Phase Change Matters RSS

 

The award-winning Phase Change Matters blog tracks the latest news and research on phase change materials and thermal energy storage. E-mail tips and comments to Ben Welter, communications director at Entropy Solutions. Follow the blog on Twitter at @PureTemp. Subscribe to the weekly PCM newsletter. Or join the discussion on LinkedIn.

RECENT POSTS

TAGS

ARCHIVE

Research roundup: Binary mixtures of n-octadecane, myristic and palmitic acid; TES integration forms; more

Ben Welter - Wednesday, May 18, 2016

Solid–liquid phase equilibria of (n-octadecane with myristic, and palmitic acid) binary mixtures used as phase change materials (PCMs) [Journal of Chemical Thermodynamics]

Thermal energy storage system integration forms for a sustainable future [Renewable and Sustainable Energy Reviews]

Impact of the enthalpy function on the simulation of a building with phase change material wall [Energy and Buildings]

Mathematical modeling of phase change at the nanoscale  [International Communications in Heat and Mass Transfer]

PCM briefing: MiraCradle profiled in ASME magazine; Sunamp takes the stage in China

Ben Welter - Tuesday, May 17, 2016

Pluss Advanced Technologies' MiraCradle neonatal cooling device is featured in the spring issue of DEM+ND, the American Society of Mechanical Engineers' quarterly review of global development.

Sunamp Ltd. is one of five companies representing Edinburgh, Scotland, in business presentations in Shenzhen, China, this week. Sunamp is hoping to expand the market for its "heat batteries," which use phase change material to store excess energy generated by solar PV systems. The stored energy is released on demand to provide heat and hot water. 

• Drs. William Sutterlin and Heather Watson of Entropy Solutions attended the American Oil Chemists' Society conference in Salt Lake City earlier this month. Session topics included novel waxes with unique thermal characteristics, emulsion formation, crystallization growth of lipid materials and new analytical techniques.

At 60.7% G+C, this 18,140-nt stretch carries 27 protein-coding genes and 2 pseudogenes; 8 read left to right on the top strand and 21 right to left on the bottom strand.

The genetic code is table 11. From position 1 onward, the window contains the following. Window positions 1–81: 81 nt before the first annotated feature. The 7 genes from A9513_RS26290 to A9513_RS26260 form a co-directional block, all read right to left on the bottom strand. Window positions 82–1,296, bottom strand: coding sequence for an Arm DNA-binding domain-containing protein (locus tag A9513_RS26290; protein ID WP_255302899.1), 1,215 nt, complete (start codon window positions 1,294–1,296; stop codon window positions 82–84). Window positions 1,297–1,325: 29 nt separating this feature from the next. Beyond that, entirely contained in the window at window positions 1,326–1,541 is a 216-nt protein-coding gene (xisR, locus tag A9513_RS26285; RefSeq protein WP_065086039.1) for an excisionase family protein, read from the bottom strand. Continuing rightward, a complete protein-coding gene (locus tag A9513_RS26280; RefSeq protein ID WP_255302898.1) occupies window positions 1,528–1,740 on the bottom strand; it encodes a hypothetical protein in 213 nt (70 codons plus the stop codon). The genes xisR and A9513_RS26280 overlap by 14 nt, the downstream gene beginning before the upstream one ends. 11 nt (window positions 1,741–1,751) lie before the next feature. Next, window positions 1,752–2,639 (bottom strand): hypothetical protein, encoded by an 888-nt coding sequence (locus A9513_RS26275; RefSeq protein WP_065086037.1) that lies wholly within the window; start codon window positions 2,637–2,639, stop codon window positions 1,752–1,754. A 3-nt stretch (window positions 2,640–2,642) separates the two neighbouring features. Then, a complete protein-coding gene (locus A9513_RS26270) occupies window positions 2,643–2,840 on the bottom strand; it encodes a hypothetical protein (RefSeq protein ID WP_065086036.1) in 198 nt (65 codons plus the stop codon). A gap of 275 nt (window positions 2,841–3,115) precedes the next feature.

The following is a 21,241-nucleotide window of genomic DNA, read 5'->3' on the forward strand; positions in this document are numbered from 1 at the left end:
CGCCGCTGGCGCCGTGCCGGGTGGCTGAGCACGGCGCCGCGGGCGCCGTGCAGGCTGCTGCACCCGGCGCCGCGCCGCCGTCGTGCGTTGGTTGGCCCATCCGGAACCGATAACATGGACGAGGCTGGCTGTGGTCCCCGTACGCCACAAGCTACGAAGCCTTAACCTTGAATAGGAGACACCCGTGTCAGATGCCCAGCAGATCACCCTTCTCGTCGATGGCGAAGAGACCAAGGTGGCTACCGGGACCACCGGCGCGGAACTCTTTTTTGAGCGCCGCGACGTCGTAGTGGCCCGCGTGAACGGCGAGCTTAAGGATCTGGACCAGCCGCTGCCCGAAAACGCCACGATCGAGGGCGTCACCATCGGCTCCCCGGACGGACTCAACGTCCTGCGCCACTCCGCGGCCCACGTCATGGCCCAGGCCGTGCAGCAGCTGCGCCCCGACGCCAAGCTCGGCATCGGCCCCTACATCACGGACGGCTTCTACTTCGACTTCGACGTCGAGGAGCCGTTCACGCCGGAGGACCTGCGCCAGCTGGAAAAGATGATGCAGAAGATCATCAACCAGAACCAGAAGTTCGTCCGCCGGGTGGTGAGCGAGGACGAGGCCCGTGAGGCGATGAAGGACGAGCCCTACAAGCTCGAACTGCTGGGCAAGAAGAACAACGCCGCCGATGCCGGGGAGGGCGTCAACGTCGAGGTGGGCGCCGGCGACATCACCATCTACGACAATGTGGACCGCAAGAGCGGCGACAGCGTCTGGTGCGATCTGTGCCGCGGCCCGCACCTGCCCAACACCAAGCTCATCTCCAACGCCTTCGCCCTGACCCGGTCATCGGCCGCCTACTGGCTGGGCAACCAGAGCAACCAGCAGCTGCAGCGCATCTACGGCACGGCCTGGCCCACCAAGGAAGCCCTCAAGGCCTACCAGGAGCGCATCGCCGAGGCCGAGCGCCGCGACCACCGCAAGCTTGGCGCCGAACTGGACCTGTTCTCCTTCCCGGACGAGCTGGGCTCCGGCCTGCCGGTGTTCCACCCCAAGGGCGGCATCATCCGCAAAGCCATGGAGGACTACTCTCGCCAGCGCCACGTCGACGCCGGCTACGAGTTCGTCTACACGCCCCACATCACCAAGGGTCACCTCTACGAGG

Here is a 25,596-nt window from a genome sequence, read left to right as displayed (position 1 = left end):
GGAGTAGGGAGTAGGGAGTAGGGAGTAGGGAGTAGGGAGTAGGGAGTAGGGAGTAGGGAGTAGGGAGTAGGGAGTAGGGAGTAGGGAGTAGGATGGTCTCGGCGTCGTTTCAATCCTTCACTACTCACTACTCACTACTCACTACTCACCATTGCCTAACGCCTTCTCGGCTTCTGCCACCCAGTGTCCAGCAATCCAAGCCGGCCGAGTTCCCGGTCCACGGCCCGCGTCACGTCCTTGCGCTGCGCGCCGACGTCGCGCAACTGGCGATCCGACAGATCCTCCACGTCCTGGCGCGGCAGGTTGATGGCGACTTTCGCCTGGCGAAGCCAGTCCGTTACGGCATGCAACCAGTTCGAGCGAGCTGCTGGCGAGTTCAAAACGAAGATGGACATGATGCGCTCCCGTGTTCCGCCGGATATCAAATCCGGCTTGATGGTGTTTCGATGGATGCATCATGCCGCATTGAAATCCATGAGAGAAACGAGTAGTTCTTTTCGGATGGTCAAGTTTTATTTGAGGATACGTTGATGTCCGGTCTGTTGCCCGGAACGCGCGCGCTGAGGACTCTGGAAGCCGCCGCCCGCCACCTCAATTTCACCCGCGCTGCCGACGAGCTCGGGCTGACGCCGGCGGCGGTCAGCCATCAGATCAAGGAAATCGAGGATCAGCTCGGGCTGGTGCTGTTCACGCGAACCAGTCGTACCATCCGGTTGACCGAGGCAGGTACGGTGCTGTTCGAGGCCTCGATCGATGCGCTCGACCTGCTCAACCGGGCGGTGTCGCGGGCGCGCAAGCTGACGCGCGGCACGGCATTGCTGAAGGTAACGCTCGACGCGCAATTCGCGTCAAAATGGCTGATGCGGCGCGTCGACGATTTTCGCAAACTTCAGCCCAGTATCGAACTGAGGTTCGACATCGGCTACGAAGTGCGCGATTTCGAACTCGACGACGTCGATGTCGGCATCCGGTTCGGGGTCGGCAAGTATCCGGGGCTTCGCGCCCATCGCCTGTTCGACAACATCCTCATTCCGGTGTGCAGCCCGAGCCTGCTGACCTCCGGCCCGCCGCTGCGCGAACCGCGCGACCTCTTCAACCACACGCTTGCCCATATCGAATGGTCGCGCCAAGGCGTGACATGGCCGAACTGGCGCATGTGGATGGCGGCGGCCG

• The global caprylic acid market is expected to reach $4.9 million by 2022, according to Stratistics Market Research Consulting.

• A rare sighting: Ice-based thermal storage pioneers CALMAC and Ice Energy are featured in the same article. Canada's Plumbing+HVAC magazine takes a look at a CALMAC project at the University of Waterloo and an Ice Energy project in Boothbay, Maine.

• The Chemical Footprint Project, a global initiative designed to measure corporate progress in adopting safer chemicals, will issue its first report this month. Richard Liroff, executive director of the Investor Environmental Health Network, examines Wal-Mart's impact on the project.

PCM briefing; China tightens vaccine-handling rules; Pelican BioThermal has new partners in Chile, Brazil

Ben Welter - Monday, May 09, 2016

China has strengthened cold chain regulations in the wake of a scandal involving the illegal sale of expired and improperly handled vaccines. County health officials are now required to get vaccines directly from manufacturers before sending them to hospitals, instead of going through wholesalers. Hospitals, clinics and government authorities must also keep better records of purchases and inventory, with regular monitoring of vaccine temperatures.

Pelican BioThermal, the temperature-controlled packaging specialist, recently announced partnerships with BioThermal Solutions of Chile and NatBio of Brazil.

Ice Energy is a founding member of the recently launched Community Storage Initiative, an industry group that includes utility trade associations, environmental groups, manufacturers and more than a dozen utilities. The Glendale, Calif., company makes the Ice Bear thermal energy storage system. "Community storage" refers to utility-sponsored programs that aggregate distributed energy storage resources such as water heaters, electric vehicles and interconnected storage batteries to deliver electricity to consumers more efficiently.

The global market for green chemistry, estimated at $11 billion in 2015, will explode to about $100 billion by 2020,  the American Sustainable Business Council and the Green Chemistry and Commerce Council report. "In a nutshell," writes Libby Bernick of Trucost, "the green chemistry market is poised for takeoff."

• The U.S. Green Building Council has launched "Ask Brendan," an offbeat yet informative video series featuring Senior Vice President of Knowledge Rachel Gutter and Chief of Engineering Brendan Owens. The pilot episode is free but requires site registration. Subsequent episodes will be available only to Education @USGBC subscribers.

PCMs helped this tiny house achieve Passivhaus status

Ben Welter - Monday, March 28, 2016

Mizu passive house | photo by © David Montigny